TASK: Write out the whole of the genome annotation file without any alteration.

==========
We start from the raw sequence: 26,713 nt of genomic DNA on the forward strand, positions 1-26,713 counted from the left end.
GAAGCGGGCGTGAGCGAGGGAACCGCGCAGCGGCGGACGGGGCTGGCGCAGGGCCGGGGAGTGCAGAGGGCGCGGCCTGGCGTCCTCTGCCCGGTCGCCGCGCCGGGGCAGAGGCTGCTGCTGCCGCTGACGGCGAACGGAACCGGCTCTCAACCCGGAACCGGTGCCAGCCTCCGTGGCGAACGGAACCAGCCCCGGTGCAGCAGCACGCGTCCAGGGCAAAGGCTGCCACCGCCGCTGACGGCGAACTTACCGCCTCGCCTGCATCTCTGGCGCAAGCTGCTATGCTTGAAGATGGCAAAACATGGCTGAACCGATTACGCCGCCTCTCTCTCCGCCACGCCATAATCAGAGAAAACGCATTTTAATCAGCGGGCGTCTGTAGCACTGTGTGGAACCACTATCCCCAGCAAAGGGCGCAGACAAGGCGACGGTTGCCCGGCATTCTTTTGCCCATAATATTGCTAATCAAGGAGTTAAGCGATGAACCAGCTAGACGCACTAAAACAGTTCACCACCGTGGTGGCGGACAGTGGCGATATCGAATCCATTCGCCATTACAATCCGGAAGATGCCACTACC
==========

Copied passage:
We start from the raw sequence: 26,713 nt of genomic DNA on the forward strand, positions 1-26,713 counted from the left end.
GAAGCGGGCGTGAGCGAGGGAACCGCGCAGCGGCGGACGGGGCTGGCGCAGGGCCGGGGAGTGCAGAGGGCGCGGCCTGGCGTCCTCTGCCCGGTCGCCGCGCCGGGGCAGAGGCTGCTGCTGCCGCTGACGGCGAACGGAACCGGCTCTCAACCCGGAACCGGTGCCAGCCTCCGTGGCGAACGGAACCAGCCCCGGTGCAGCAGCACGCGTCCAGGGCAAAGGCTGCCACCGCCGCTGACGGCGAACTTACCGCCTCGCCTGCATCTCTGGCGCAAGCTGCTATGCTTGAAGATGGCAAAACATGGCTGAACCGATTACGCCGCCTCTCTCTCCGCCACGCCATAATCAGAGAAAACGCATTTTAATCAGCGGGCGTCTGTAGCACTGTGTGGAACCACTATCCCCAGCAAAGGGCGCAGACAAGGCGACGGTTGCCCGGCATTCTTTTGCCCATAATATTGCTAATCAAGGAGTTAAGCGATGAACCAGCTAGACGCACTAAAACAGTTCACCACCGTGGTGGCGGACAGTGGCGATATCGAATCCATTCGCCATTACAATCCGGAAGATGCCACTACC